Suitability in Georgia initially depends on: the level of skill and training required for the position; whether the offered position is similar to a worker's previous employment; whether the salary is comparable to the former position; and whether the commute time between the work location and the worker's home is similar to a previous position. After 10 weeks of unemployment benefits, the worker must take a job as long as it pays two-thirds of the hourly wage earned in the worker's prior job.

Filing an Unemployment Insurance Claim

It is easier to file for unemployment insurance benefits these days thanks to the internet. While it is still possible to visit a GDOL office to file a benefit claim in person, a worker with internet access can file their claim online. Go to the GDOL website for online forms and instructions about how to proceed.

Whether a worker applies in person or on the GDOL website, they will need this information:

  • Name, address and date of birth.
  • Social Security number.
  • Signed affidavit about citizenship and permanent residence status.
  • Photo ID such as a passport, driver’s license or DHS Employment Authorization.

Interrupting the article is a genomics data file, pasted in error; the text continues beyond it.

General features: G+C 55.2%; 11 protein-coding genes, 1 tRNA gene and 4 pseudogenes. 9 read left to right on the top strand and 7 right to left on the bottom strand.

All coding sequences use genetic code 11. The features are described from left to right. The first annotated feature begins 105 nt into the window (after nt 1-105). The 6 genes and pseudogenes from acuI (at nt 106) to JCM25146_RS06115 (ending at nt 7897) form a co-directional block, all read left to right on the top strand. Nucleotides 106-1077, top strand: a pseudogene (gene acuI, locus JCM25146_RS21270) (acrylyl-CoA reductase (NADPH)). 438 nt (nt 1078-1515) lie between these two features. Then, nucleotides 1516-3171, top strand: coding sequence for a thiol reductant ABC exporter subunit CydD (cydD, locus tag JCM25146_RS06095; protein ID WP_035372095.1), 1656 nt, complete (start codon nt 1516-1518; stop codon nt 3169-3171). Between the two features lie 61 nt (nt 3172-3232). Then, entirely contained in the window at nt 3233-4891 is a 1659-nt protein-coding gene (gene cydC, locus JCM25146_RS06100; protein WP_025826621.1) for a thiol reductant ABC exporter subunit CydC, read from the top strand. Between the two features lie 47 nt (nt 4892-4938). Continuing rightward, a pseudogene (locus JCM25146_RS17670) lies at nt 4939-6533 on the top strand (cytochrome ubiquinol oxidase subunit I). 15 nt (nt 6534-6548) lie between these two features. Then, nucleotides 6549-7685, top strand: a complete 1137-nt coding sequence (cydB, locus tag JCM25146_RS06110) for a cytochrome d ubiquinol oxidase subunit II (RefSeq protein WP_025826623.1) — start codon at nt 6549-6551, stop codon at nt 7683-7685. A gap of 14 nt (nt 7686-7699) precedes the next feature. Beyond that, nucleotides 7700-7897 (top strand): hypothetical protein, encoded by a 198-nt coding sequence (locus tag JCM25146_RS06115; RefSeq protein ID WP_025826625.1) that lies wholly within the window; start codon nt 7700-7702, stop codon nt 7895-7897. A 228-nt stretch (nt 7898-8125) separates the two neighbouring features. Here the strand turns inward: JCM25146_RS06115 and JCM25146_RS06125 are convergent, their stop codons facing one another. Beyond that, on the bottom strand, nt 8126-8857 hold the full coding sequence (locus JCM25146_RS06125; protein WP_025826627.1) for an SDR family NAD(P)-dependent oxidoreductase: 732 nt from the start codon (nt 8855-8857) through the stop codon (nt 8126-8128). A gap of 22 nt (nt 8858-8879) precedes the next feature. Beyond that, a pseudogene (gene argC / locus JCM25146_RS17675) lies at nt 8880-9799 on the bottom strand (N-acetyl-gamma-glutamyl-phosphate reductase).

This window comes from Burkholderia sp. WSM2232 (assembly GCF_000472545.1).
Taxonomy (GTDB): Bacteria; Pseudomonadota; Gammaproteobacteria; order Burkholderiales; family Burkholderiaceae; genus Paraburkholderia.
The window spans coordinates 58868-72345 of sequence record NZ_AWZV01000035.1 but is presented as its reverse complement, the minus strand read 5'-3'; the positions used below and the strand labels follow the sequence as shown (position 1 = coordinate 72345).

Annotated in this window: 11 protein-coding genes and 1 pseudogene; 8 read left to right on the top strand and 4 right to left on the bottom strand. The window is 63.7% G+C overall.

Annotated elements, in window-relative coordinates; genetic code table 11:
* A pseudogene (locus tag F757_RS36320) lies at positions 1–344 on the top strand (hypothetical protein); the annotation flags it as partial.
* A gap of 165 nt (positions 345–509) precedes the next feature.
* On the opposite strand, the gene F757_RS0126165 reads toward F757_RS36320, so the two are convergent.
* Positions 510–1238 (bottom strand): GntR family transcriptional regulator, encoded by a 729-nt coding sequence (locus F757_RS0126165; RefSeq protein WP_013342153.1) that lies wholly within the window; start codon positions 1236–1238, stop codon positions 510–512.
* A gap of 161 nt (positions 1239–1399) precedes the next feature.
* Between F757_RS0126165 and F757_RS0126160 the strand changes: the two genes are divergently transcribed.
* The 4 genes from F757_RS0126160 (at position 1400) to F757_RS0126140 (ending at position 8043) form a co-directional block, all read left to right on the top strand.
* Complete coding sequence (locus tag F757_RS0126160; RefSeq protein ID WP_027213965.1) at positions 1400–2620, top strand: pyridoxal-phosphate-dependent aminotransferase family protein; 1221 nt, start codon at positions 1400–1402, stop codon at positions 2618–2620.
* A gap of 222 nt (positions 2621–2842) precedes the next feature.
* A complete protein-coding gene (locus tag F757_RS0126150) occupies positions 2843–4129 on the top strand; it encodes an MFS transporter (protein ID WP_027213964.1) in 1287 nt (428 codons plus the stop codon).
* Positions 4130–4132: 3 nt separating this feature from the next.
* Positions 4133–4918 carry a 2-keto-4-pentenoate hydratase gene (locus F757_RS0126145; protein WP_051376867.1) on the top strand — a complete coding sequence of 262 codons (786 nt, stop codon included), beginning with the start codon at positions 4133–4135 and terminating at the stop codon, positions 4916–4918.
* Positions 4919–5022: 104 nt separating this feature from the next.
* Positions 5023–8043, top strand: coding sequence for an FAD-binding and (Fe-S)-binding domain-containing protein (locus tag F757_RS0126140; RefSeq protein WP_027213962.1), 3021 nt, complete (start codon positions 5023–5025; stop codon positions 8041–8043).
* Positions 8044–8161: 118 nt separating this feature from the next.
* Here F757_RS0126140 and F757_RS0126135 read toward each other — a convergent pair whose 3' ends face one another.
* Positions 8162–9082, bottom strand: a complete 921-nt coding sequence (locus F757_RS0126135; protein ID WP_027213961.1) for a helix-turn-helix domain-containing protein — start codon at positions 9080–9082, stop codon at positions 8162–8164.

• List of all employment within the past two years including employers, wages and reason for separation.

The arrival of an initial Georgia unemployment application triggers a review of the worker's claim. The GDOL sends a Claims Examiner's Determination to let the worker know if they quality for Georgia unemployment. They will also get a Benefit Determination that lays out the amount and duration of unemployment the worker may be eligible for. After that, the worker has to file weekly statements under penalty of perjury certifying their current situation in order to continue to receive payments.

Weekly Benefit Amount and Duration

Not every worker is entitled to the same amount of basic unemployment benefits in Georgia. There is a range of possible payments for regular unemployment benefits starting at $55 a week and going up to $365 a week. The more a worker has made in their work in the recent past, the higher their unemployment benefit will be.

The formula is somewhat complicated. The GDOL adds up the wages a worker earned during the two highest quarters in their base period, then divides this number by 42. For example, if a worker made $4,200 each month during the base work period, the wages from the two highest quarters total $8,200, divided by 42 equal $200 a week. The maximum period for which a worker can get regular benefits under Georgia unemployment law is 20 weeks.

This has been extended temporarily during the COVID-19 pandemic under the federal CARES Act, and eligibility has been expanded as well.